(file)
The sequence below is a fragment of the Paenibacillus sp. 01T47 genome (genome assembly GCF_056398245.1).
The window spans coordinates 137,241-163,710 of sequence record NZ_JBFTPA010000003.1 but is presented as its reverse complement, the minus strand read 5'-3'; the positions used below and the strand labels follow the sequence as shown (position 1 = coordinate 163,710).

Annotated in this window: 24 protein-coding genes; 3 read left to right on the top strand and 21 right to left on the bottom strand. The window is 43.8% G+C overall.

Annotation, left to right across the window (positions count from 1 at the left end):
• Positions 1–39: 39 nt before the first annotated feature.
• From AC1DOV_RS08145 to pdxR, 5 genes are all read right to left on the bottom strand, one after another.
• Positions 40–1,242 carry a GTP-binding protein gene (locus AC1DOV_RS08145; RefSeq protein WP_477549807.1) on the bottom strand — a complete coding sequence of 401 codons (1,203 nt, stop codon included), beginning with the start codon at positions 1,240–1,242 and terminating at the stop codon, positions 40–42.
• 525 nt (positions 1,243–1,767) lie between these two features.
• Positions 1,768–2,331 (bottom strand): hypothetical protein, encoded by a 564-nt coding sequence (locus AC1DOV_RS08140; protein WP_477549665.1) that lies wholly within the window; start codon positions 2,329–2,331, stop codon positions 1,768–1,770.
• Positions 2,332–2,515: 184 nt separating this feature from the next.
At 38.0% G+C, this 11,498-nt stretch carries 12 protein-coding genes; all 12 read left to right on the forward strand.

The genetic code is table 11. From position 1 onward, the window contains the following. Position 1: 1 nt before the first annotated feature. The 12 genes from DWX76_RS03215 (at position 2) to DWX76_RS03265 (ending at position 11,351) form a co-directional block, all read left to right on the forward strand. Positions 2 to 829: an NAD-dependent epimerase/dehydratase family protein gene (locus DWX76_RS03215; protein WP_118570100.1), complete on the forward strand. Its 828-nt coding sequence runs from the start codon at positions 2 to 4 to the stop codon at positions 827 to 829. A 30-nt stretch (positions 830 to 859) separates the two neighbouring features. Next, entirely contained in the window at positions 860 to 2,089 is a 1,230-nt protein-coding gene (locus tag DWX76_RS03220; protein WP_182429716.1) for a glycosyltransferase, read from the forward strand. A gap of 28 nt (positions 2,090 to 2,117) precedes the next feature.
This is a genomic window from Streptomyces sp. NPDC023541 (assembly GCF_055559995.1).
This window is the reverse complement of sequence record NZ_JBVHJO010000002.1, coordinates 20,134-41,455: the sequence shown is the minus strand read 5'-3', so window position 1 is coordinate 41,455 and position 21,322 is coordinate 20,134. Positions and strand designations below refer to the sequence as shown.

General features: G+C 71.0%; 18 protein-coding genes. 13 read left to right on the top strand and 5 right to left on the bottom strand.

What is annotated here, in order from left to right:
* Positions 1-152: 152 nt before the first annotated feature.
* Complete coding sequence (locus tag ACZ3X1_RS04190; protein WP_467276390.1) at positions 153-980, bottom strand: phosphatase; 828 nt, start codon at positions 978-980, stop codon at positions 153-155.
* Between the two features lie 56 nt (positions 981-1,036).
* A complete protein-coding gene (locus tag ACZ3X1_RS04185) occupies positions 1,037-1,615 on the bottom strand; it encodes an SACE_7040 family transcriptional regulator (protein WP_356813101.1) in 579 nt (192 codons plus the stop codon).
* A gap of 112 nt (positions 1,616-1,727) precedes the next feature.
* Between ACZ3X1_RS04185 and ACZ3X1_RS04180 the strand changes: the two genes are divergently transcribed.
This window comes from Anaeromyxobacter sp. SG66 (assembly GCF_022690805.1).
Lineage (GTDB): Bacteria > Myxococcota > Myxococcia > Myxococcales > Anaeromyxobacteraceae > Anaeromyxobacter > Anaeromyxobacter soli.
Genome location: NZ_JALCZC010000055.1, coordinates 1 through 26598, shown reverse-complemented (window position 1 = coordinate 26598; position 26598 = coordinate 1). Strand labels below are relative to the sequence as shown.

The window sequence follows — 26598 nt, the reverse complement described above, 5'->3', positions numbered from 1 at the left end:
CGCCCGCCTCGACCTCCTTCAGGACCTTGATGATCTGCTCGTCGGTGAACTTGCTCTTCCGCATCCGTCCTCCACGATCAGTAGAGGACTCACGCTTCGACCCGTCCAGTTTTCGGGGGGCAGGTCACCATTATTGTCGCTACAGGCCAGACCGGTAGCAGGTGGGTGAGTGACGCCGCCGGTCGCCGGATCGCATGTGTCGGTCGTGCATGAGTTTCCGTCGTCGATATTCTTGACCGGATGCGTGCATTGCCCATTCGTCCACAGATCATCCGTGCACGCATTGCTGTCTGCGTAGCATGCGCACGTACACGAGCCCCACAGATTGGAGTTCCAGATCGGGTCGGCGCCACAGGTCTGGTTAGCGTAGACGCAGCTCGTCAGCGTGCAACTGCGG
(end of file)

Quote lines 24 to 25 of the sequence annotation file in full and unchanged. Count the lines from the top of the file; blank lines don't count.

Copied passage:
Lineage (GTDB): Bacteria > Myxococcota > Myxococcia > Myxococcales > Anaeromyxobacteraceae > Anaeromyxobacter > Anaeromyxobacter soli.
Genome location: NZ_JALCZC010000055.1, coordinates 1 through 26598, shown reverse-complemented (window position 1 = coordinate 26598; position 26598 = coordinate 1). Strand labels below are relative to the sequence as shown.